Source: Jack Cashill
In his forthcoming book, Battle for the Soul: Inside the Democrats’ Campaigns to Defeat Donald Trump, Edward-Isaac Dovere reveals a few choice words that former president Barack Obama had for his successor, Donald Trump. As reported in the Guardian, these include “madman”, a “racist, sexist pig,” “that f—ing lunatic,” and a “corrupt motherf—er.”
In his own most recent memoir, Promised Land, Obama’s fixation on Trump is manifest. In fact, it borders on obsession. In reviewing that memoir for my own forthcoming book, Barack Obama’s Promised Land: Deplorables Need Not Apply, I could not help but notice, however, just how situational is Obama’s objection to the sexual mores of others.
There is, of course, his and Michelle’s coziness with Hollywood pervert and major Democratic donor, Harvey Weinstein. In fact, their daughter Malia interned with Weinstein. Tweeted cultural critic Frank Rich after the Weinstein saga became too big to ignore, “Biggest mystery of @nytimes Weinstein story: How exemplary parents like Obamas let their daughter work there. The stories were out there.”
Said Obama long after he should have spoken out, “Michelle and I have been disgusted by the recent reports about Harvey Weinstein. Any man who demeans and degrades women in such fashion needs to be condemned and held accountable, regardless of wealth or status.”
“Any man,” that is, except those who are politically useful, and none was more useful to Obama than the late Sen. Ted Kennedy. About Kennedy, Obama cannot gush enough. The Kennedy Obama came to know, he tells us in A Promised Land, was “the closest thing Washington had to a living legend.”
In his early support of Obama’s 2008 campaign, Kennedy was “was absolutely electric, summoning all the old Camelot magic, batting down the argument of inexperience once used against his brother and now directed toward me.”
For the record, Ted’s war hero brother, John, had served in Congress twelve years before launching his presidential campaign. Community organizer Obama had served two, and the toughest thing he ever fought was the waves at Waikiki.
Having risen from his deathbed to ensure the passage of ObamaCare, Ted Kennedy strikes Obama as worthy of canonization. The road to sainthood, however, must first pass across the bridge at Chappaquiddick. In the #MeToo era, not even progressives get to detour around it.
An accounting of Kennedy’s road to perdition may not belong in Obama’s memoir, but he should have factored it into his assessment of the man. The damage that Kennedy wrought on the women in his orbit did not end at that fabled bridge. In 1990, when journalists still felt some obligation to the truth, Michael Kelly wrote the following for GQ. In 2007, when Obama was a U.S. senator, the New Republic reprinted the account:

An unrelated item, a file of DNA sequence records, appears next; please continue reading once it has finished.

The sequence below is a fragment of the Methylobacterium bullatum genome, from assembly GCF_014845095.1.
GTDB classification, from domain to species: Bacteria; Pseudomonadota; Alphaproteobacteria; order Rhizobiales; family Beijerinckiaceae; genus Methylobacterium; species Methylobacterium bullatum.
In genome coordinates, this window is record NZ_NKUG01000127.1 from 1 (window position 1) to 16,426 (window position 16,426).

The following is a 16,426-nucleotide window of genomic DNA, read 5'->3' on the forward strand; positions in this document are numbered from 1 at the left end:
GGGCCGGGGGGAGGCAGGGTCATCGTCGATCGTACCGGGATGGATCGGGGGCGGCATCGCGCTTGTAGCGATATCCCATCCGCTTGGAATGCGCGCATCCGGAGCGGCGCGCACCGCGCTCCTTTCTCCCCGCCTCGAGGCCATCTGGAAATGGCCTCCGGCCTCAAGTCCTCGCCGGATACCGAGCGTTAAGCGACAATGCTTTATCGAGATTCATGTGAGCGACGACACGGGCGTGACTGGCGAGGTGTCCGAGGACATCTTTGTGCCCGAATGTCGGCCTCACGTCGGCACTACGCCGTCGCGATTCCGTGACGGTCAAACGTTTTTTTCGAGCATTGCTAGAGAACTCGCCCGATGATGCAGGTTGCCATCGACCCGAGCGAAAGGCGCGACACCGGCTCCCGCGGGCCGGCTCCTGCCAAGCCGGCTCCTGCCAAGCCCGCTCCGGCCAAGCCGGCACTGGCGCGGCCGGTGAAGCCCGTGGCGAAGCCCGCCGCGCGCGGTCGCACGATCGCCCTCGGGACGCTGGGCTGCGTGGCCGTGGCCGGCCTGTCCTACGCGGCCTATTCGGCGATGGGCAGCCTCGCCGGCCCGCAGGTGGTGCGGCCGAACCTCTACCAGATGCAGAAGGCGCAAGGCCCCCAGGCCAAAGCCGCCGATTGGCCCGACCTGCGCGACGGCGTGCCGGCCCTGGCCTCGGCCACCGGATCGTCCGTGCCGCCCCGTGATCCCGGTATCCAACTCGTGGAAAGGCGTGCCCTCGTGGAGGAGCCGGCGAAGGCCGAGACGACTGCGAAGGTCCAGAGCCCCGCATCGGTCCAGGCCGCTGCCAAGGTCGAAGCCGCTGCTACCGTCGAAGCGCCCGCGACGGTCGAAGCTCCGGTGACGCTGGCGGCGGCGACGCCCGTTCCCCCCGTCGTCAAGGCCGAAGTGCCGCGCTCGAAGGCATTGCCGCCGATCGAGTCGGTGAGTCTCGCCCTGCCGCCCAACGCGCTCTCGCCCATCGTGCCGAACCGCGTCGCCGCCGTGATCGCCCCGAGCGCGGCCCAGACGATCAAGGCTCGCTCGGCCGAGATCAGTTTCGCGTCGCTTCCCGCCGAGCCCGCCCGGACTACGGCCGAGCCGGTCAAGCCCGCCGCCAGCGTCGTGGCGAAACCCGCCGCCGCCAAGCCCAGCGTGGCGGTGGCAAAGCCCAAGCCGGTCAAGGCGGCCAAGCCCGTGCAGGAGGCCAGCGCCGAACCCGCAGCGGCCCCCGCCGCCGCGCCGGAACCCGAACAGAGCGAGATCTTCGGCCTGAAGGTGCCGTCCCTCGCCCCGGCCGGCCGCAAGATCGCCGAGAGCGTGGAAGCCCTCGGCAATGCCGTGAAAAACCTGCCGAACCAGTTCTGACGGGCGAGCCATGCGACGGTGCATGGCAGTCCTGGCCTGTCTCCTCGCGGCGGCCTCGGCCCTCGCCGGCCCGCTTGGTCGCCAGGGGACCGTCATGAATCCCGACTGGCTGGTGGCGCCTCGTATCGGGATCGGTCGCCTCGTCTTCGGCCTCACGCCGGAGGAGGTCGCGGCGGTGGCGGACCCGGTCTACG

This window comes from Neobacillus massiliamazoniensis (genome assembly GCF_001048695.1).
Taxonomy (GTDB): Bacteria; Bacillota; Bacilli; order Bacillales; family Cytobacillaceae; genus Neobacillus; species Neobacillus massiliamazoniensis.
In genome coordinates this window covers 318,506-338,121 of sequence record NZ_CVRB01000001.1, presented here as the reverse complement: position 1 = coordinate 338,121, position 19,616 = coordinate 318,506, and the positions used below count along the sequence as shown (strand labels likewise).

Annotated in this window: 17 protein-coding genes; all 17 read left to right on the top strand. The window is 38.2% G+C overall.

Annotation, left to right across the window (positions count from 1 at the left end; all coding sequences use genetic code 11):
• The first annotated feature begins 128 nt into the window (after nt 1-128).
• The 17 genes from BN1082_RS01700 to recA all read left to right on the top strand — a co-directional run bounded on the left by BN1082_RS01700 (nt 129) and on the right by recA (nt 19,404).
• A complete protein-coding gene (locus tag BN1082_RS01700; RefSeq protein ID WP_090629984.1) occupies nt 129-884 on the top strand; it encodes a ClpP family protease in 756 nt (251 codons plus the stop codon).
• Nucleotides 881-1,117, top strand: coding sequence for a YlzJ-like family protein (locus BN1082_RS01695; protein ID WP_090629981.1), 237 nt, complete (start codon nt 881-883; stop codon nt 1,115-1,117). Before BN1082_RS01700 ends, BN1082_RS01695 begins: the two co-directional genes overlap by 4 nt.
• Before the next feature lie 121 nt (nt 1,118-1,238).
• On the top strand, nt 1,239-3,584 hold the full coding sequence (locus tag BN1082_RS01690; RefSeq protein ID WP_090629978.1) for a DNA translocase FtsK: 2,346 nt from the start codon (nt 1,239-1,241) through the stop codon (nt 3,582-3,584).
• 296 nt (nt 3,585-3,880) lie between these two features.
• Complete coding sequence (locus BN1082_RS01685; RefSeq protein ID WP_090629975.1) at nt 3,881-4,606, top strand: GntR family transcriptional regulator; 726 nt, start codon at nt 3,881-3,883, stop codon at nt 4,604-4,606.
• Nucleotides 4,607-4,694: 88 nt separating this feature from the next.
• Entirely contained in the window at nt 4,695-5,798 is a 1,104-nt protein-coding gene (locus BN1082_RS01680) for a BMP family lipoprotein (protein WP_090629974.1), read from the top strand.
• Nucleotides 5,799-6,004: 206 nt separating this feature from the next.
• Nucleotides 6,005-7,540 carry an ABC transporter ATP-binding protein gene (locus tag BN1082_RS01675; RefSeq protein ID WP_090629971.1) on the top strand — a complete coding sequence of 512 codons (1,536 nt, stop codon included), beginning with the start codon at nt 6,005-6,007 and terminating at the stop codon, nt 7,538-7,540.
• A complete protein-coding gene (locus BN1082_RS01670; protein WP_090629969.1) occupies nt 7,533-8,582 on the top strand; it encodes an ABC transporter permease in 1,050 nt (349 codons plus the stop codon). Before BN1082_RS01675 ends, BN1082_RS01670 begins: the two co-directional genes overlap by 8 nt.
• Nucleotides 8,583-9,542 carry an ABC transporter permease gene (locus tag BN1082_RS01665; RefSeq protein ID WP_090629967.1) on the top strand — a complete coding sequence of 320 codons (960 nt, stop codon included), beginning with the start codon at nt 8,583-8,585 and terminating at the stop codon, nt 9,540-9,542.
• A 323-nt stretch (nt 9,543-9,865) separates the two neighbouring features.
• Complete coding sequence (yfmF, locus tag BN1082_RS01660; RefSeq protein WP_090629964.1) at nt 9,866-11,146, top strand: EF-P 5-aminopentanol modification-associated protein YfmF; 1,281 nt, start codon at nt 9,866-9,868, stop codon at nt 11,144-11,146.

As [Carla] Gaviglio enters the room, the six-foot-two, 225-plus-pound [Sen. Ted] Kennedy grabs the five-foot-three, 103-pound waitress and throws her on the table. She lands on her back, scattering crystal, plates and cutlery and the lit candles. Several glasses and a crystal candlestick are broken. Kennedy then picks her up from the table and throws her on [Sen. Chris] Dodd, who is sprawled in a chair. With Gaviglio on Dodd’s lap, Kennedy jumps on top and begins rubbing his genital area against hers, supporting his weight on the arms of the chair. As he is doing this, Loh enters the room. She and Gaviglio both scream, drawing one or two dishwashers. Startled, Kennedy leaps up. He laughs. Bruised, shaken and angry over what she considered a sexual assault, Gaviglio runs from the room.
The incident above took place in 1985 at La Brasserie restaurant in Washington, D.C., where Loh and Gavigilio both worked as waitresses. In his memoir, Obama identifies Dodd as “one of Ted Kennedy’s best friends,” but goes no deeper than to speak of his “warm relationship” with the Connecticut senator.
Obama may or may not have known of the La Brasserie assault at the time, but everyone in Washington did, and the story lived on.
Obama surely knew about the Good Friday incident in 1991 when Kennedy commemorated Christ’s death on the cross by taking his nephew William Kennedy Smith and his son Patrick out barhopping. The young men brought two young women home with them.
Hoping perhaps for his share of the action, a drunken Ted Kennedy, nearly sixty now, wandered without pants into the room where everyone gathered. The one woman fled in panic. The other woman remained and claimed Smith raped her. Smith’s criminal trial was long and very public. The Kennedys rallied to Smith’s defense and cheered his acquittal.
To be fair, Obama does not discuss Trump’s sexual peccadillos in A Promised Land. He makes no reference in the book even to the infamous Access Hollywood tape. That job was left to every other Democrat on the planet, Michelle included.
“I can’t stop thinking about this. It has shaken me to my core in a way that I couldn’t have predicted,” Michelle said in October 2016 while stumping for Hillary in New Hampshire. “So while I would love nothing more than pretend that this isn’t happening and come out here and do my normal campaign speech, it would be dishonest and disingenuous to just move on to the next thing like this was all a bad dream.”
In her book, Becoming, Michelle accuses Trump of “bragging” about “sexually assaulting women.” As with almost every questionable thing Trump has ever said, Democrats have magnified the words beyond their intent.
Left out of Michelle’s analysis of the Access Hollywood tape is one key phrase: “And when you’re a star they let you do it. You can do anything.” Sexual assault, of course, implies a lack of consent. Trump is no saint, but no one ever drowned in his Oldsmobile.